Bearish pressure on the EURUSD increased markedly today following the November policy decision of the Federal Reserve. This bolstered the demand for the dollar sooner than initially expected. Check out our newest analysis of the EURUSD to read more about the greenback's future path to recovery.
Rising inflation expectedly played a huge role in the November policy decision of the Federal Open Market Committee (FOMC) to commence asset purchases tapering starting next month. FED's decision to start dialling back the pace of its asset purchases is predicated on the stable economic recovery and mounting consumer prices in the U.S. and elsewhere.
The greenback started to increase in value since the release of FED's statement, and the EURUSD has resumed falling. As can be seen on the 4H chart above, the price action reversed from the crossover between the 50-day MA (in green) and the 100-day MA (in blue) before breaking down below the 61.8 per cent Fibonacci retracement level at 1.15871.
The reinvigorated downtrend is headed towards the previous swing low at 1.15250, where bulls stand the best chance of reversing its direction. However, this seems improbable given the strong bearish bias. The MACD indicator represents this.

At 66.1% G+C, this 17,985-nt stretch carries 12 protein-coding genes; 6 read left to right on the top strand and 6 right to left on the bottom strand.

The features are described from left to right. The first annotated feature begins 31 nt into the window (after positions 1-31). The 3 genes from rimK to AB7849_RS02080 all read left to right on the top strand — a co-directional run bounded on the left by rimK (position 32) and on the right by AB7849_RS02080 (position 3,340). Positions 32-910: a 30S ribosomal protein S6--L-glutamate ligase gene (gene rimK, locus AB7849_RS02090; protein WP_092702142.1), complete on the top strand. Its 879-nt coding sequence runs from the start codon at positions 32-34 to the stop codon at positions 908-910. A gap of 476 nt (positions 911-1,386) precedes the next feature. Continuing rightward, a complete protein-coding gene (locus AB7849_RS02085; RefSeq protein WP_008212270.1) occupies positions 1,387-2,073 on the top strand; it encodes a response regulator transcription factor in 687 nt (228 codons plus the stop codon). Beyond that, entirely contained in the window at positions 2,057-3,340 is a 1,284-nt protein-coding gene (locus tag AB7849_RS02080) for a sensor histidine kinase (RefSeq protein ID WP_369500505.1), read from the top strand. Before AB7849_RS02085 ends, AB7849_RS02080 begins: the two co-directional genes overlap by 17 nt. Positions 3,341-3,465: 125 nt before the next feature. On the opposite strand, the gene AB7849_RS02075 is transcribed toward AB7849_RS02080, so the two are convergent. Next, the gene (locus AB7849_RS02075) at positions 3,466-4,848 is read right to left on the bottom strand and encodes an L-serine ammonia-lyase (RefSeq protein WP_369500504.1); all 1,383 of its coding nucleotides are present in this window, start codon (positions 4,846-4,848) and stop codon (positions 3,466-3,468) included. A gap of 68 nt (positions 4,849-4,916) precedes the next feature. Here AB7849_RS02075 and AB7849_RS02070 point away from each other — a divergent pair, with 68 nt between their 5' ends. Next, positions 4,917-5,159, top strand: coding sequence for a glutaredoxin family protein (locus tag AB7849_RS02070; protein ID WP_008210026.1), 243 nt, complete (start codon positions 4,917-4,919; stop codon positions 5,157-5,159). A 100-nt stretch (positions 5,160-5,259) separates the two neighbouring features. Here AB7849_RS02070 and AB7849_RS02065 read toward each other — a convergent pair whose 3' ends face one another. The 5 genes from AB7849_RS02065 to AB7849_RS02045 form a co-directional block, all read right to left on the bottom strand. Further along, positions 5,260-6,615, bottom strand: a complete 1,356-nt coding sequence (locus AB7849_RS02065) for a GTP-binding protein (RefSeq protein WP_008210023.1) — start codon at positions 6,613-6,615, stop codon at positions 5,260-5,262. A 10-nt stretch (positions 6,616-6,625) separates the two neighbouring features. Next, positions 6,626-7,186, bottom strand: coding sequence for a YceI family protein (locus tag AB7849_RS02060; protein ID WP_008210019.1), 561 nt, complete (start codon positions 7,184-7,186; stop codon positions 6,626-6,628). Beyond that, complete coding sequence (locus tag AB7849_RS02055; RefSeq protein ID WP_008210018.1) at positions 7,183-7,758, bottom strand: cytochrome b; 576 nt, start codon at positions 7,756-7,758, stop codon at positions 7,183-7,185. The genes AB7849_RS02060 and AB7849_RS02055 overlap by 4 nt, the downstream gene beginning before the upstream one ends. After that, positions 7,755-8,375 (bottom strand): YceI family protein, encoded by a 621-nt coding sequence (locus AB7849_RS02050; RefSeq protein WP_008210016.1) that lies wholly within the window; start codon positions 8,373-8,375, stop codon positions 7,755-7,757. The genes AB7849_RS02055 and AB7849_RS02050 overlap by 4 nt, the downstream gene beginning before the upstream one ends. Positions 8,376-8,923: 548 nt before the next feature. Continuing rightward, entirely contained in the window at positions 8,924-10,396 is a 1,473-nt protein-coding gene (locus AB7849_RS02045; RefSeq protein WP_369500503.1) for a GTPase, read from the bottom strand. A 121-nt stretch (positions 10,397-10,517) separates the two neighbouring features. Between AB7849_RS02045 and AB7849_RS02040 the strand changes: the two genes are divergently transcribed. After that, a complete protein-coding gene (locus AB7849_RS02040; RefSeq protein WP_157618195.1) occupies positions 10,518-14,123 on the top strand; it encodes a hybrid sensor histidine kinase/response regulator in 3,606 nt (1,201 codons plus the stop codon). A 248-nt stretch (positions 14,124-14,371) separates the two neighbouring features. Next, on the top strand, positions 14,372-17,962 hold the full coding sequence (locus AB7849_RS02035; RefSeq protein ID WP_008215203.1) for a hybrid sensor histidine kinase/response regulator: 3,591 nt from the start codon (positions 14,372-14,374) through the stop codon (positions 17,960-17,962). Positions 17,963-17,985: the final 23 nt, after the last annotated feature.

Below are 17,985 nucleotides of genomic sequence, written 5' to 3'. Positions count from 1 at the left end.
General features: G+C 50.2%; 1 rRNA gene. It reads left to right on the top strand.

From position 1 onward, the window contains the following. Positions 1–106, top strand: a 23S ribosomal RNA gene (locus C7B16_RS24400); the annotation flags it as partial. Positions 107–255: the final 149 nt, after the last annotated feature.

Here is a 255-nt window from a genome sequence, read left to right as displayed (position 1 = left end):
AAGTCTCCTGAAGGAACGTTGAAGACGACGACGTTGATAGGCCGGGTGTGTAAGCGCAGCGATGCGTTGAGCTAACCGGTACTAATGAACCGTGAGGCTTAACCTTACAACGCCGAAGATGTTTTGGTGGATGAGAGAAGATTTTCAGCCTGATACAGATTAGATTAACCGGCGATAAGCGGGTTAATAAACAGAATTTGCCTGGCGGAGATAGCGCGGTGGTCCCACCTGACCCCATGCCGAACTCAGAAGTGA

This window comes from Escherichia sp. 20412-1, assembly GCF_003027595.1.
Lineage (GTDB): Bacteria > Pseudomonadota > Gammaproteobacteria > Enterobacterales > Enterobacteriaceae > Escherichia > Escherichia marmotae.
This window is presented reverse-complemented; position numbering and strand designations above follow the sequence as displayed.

Even still, the 1.15250 support level remains a major turning point, serving as the lower limit of the major Support Area (in green).
The Federal Reserve followed suit to ECB's decision to ease the pace of its quantitative easing, which is a sign of a global pick-up in economic activity.
"In light of the substantial further progress the economy has made toward the Committee’s goals since last December, the Committee decided to begin reducing the monthly pace of its net asset purchases by $10 billion for Treasury securities and $5 billion for agency mortgage-backed securities."
Nevertheless, recovery continues to be subjected to the development of the virus and persisting supply and demand discrepancies, making it bumpy and uneven. An example of this is the sharp uptick in Chinese manufacturing in October contrasted against a moderate decline in U.S. factory activity over the same period.